2017 was a very good year for Berkshire: Book value grew $65.3 billion, or 23%, and BRK’s stock price increased 21.62%, essentially in line with the 21.88% total return for the S&P 500. BRK’s gain in book value was significantly enhanced by the cut in the corporate tax rate enacted in December of 2017, which resulted in a gain of $29 billion ($36 billion of the gain in book value was attributable to operations). Buffett noted that other changes to the tax code will result in BRK’s earnings including changes in unrealized gains and losses in BRK’s large portfolio of public companies. Buffett emphasized that the tax reporting change should not distract investors from focusing on changes in Berkshire’s underlying earning power: the company’s ability to grow its earnings and free cash flow over time.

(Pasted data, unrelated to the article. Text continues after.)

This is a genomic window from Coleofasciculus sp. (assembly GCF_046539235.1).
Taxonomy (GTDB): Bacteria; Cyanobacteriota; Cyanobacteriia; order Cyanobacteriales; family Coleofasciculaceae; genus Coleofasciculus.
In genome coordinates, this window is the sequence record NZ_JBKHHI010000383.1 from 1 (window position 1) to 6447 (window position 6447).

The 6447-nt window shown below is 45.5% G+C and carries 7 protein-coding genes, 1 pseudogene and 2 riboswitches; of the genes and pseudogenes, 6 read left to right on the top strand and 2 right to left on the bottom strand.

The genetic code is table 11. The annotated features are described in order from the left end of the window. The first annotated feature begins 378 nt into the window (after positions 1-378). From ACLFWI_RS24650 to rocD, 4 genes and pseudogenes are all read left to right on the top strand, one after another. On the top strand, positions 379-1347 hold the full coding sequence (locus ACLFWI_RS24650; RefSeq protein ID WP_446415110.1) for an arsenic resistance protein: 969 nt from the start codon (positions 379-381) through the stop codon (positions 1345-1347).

Business value growth at Berkshire happens in four primary ways: 1) large private company purchases, 2) bolt-on acquisitions that enhance existing BRK businesses, 3) organic sales growth and operational efficiencies achieved by BRK’s existing businesses, and 4) earnings from BRK’s large portfolio of publicly-traded securities. Buffett noted that BRK was unable to find any large acquisitions in 2017, because of elevated private company valuations, but BRK’s large and growing cash position will allow it to capitalize on opportunities as they arise in the future when lower valuations occur.